Plain text custom fraction input

Marcel Schneider charupdate at
Thu Jul 23 04:45:14 CDT 2015

On 23 Jul 2015, at 01:06, Richard Wordingham  wrote:

> On Wed, 22 Jul 2015 12:21:32 +0200 (CEST)
> Marcel Schneider  wrote:
> > We never thought of common hieroglyphs otherwise as running LTR,
> > while on monuments the great liberty of the script allows to run in
> > amost all directions. IMO monumental transcription is always
> > difficult to deal with, whenever exact rendering is expected.
> > However, since Unicode's purpose is plain text encoding, we must
> > stick with what I consider as a convention in egyptology...
> Which means that Ancient Egyptian hieroglyphs are unencoded! Their
> default direction is right-to-left,

Sorry, I didn't know it, I must have forgotten. However, as Hans Aberg notes, they're facing writing direction, I remember that looking at the writing signs representing living creatures from the side, we can detect writing direction. I don't remember however that we'd to write ancient hieroglyphs from right to left. But one may do it without problems, except if...

> but that's only the start of the
> trouble. The encoded hieroglyphs aren't Bidi-mirrored,

That's really a pity. Hieroglyphs *must* be bidi-mirroring enabled to ensure the plain usefulness of the encoded characters. 

> so if I embed
> then in a right-to-left override, I should get retrograde characters.
> Now these aren't totally useless, but at present we seem to need a
> duplicate set of right-to-left hieroglyphs for unstacked text. There
> is work in progress to allow normal Egyptological hieroglyphic text.
> There seems to have been a change in the notion of what the Egyptian
> scripts are. Hieratic texts are normally printed in hieroglyphs for
> general study, so it had seemed that it would be legitimate to use a
> font that rendered a hieratic style rather than a hieroglyphic style.
> (Some 'hieroglyphs' only occurred in the hieratic style.) The
> hieratic style is strictly right-to-left, so rendering the text in a
> hieratic style would not be compliant with Unicode. However, it seems
> that the hieratic style is now a separate script, so any such
> rendering would now be doubly non-compliant. 
> > ...which brings us back to plain text fractions, which by an apparent
> > but tacit convention we can input as an *unlimited* string of
> > superscript digits, followed by U+2044, followed by an *unlimited*
> > string of subscript digits. What are you referring to when talking
> > about implementing the fraction slash?
> If you are happy with that style, I was wrong, I wasn't being clever
> enough.

It's a matter of practice! I wouldn't bother typing in super- and subscripts if I hadn't them on the keyboard layout :-)

> In a left to right context, the conversion of digits to the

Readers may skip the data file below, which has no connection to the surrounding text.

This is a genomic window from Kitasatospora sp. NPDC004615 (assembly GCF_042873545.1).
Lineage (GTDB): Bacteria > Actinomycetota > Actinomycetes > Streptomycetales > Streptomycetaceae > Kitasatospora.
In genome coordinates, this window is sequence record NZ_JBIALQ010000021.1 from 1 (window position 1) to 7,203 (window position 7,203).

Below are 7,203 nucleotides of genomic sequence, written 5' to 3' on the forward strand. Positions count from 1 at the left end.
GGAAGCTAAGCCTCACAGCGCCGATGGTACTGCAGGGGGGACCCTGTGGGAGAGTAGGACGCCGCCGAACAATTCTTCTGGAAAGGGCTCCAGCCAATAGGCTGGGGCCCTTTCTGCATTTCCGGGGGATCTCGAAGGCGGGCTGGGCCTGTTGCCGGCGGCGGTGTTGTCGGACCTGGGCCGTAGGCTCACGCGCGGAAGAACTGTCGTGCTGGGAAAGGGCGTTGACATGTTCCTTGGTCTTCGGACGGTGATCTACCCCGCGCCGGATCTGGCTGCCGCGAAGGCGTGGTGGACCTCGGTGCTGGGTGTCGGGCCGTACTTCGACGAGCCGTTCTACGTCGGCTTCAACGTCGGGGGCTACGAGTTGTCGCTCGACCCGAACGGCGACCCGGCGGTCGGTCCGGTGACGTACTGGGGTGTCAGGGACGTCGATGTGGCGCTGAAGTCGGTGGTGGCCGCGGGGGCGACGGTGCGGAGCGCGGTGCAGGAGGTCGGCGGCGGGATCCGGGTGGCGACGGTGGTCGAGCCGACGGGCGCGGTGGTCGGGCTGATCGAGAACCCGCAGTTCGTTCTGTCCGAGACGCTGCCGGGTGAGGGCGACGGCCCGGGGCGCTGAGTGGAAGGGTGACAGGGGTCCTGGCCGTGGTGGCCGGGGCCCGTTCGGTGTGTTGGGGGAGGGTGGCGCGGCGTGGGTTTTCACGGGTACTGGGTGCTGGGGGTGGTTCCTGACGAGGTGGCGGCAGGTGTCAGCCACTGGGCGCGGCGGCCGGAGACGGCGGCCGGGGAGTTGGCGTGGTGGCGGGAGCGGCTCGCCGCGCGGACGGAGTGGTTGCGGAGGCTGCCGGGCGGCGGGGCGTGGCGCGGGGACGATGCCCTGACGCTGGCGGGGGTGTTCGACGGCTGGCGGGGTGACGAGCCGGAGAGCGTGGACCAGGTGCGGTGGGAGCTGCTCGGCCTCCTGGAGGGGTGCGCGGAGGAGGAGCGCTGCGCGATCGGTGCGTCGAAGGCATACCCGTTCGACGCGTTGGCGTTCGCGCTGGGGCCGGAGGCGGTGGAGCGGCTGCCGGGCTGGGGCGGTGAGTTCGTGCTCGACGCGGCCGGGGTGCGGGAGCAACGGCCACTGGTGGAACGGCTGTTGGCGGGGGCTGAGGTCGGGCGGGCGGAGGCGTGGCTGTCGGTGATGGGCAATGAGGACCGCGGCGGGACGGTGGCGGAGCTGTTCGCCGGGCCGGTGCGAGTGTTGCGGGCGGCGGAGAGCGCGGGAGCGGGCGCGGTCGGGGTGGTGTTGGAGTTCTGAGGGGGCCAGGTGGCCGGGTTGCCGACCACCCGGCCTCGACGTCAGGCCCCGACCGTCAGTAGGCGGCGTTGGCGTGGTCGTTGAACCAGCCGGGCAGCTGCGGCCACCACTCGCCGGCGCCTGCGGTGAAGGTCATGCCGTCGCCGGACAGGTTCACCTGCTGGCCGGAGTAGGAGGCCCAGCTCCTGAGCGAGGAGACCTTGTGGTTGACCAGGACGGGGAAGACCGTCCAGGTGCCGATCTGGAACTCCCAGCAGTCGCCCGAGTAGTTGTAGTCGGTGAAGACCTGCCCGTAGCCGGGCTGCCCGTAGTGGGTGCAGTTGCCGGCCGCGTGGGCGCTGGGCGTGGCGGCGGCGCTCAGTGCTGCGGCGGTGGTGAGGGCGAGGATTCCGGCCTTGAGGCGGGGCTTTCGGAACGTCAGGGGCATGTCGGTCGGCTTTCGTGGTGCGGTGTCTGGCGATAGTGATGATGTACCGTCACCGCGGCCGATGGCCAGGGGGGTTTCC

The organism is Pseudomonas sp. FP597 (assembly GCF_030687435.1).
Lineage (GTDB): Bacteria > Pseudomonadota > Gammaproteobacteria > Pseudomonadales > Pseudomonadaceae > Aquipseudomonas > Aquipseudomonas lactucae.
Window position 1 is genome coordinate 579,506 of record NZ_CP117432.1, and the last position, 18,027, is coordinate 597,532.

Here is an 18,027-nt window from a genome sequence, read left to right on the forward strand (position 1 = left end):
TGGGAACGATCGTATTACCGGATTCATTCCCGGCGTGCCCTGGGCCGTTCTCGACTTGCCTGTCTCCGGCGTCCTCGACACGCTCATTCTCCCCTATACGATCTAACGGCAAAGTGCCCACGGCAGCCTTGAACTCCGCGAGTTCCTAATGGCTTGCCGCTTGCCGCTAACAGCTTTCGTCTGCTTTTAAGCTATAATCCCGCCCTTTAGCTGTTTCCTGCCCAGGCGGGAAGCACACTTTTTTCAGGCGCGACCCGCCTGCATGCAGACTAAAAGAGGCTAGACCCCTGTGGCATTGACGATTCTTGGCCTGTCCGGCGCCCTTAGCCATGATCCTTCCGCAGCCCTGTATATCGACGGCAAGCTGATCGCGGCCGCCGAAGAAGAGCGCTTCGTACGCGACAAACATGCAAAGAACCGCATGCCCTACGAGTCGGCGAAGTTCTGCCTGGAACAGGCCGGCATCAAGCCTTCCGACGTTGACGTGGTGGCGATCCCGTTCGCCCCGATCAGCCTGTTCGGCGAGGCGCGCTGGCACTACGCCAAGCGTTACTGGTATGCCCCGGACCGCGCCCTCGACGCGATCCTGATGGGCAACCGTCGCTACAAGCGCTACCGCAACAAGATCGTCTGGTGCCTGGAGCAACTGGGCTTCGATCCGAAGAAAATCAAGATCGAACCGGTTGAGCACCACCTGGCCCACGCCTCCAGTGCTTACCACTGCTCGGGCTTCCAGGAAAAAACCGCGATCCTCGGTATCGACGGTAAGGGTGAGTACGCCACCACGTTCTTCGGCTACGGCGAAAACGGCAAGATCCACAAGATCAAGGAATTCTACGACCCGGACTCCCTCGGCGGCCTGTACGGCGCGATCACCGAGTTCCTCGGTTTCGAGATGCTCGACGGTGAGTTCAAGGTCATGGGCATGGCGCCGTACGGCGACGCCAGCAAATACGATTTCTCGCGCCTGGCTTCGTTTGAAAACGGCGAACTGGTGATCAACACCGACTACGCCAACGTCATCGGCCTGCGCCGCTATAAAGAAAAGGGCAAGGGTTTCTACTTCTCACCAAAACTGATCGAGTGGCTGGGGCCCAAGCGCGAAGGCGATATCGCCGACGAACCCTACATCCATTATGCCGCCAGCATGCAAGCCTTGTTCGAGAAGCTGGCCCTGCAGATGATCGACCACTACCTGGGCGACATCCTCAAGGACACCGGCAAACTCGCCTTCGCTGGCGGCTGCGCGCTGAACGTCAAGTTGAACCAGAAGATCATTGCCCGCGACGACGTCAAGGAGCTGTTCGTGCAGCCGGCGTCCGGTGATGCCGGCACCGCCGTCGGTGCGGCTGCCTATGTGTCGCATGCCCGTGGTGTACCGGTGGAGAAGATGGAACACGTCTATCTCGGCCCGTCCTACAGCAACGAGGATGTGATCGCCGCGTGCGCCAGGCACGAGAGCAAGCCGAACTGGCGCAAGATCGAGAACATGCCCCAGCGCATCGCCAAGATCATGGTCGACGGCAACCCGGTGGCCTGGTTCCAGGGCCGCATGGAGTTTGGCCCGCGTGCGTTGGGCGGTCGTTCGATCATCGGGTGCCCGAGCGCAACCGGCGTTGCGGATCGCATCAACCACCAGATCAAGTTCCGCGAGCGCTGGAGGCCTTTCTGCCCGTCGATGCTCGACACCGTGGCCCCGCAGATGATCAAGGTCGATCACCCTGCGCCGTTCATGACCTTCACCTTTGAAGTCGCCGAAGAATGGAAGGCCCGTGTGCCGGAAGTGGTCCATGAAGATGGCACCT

> numerator and denominator forms can progress from right to left for the
> numerator by conditioning on the following character being a fraction
> slash or converted digit, and similarly from left to right for the
> denominator. I'm not sure what should happen in right to left
> contexts.

Sorry again, I wasn't really thinking about, even when yesterday I denied bidi-mirroring (I regretted soon), since the keyboard layout I'm programming is dedicated for use with Latin script. But I believe that the principles are portable to support other scripts, ideally *all* scripts.

> I've a feeling the numerator should come before the
> denominator, but the bidi algorithm doesn't swap them - it keeps the
> first number on the left. Note that subscript and superscript digits
> are only available for those of us who use the Western Arabic digits.

As I wrote to Khaled Hosny a few moments ago, I understand that fraction formatting is indispensible with Arabic (read: actual Arabic) digits.

> However, I believe there is a real problem for the 'nut' style, where
> the numerator and denominator are separated by a horizontal line - in
> Western Asia westwards. I'm having trouble finding examples of
> fractions using Indic scripts - apparently they originally stacked the
> numerator above the denominator, but I don't know what happens nowadays.

IMHO it would be hard to input fractions in nut style while using plain text or normal formatting, at the extent that we need the special Maths applications we know, from LibreOffice as far as I am concerned. But that isn't plain text. With the font-supported plain text fraction input as suggested, we can never get nut style, unfortunately. This is inimaginable *in plain text*.

> > If this input method is not encouraged, what's the use of U+215F
> It's for temporarily storing a character defined in some other coding
> standard.

It would be interesting to know more about this standard, and what was the use of this character in that standard, which seems to be hard to retrieve. What do you mean by "temporarily", given that Unicode code point allocations are stable? I'm very puzzled. I'd rather think that the inverse value as a "vulgar" fraction is so important that an input facility is provided, intended to be completed with subscript digits.

Best regards,

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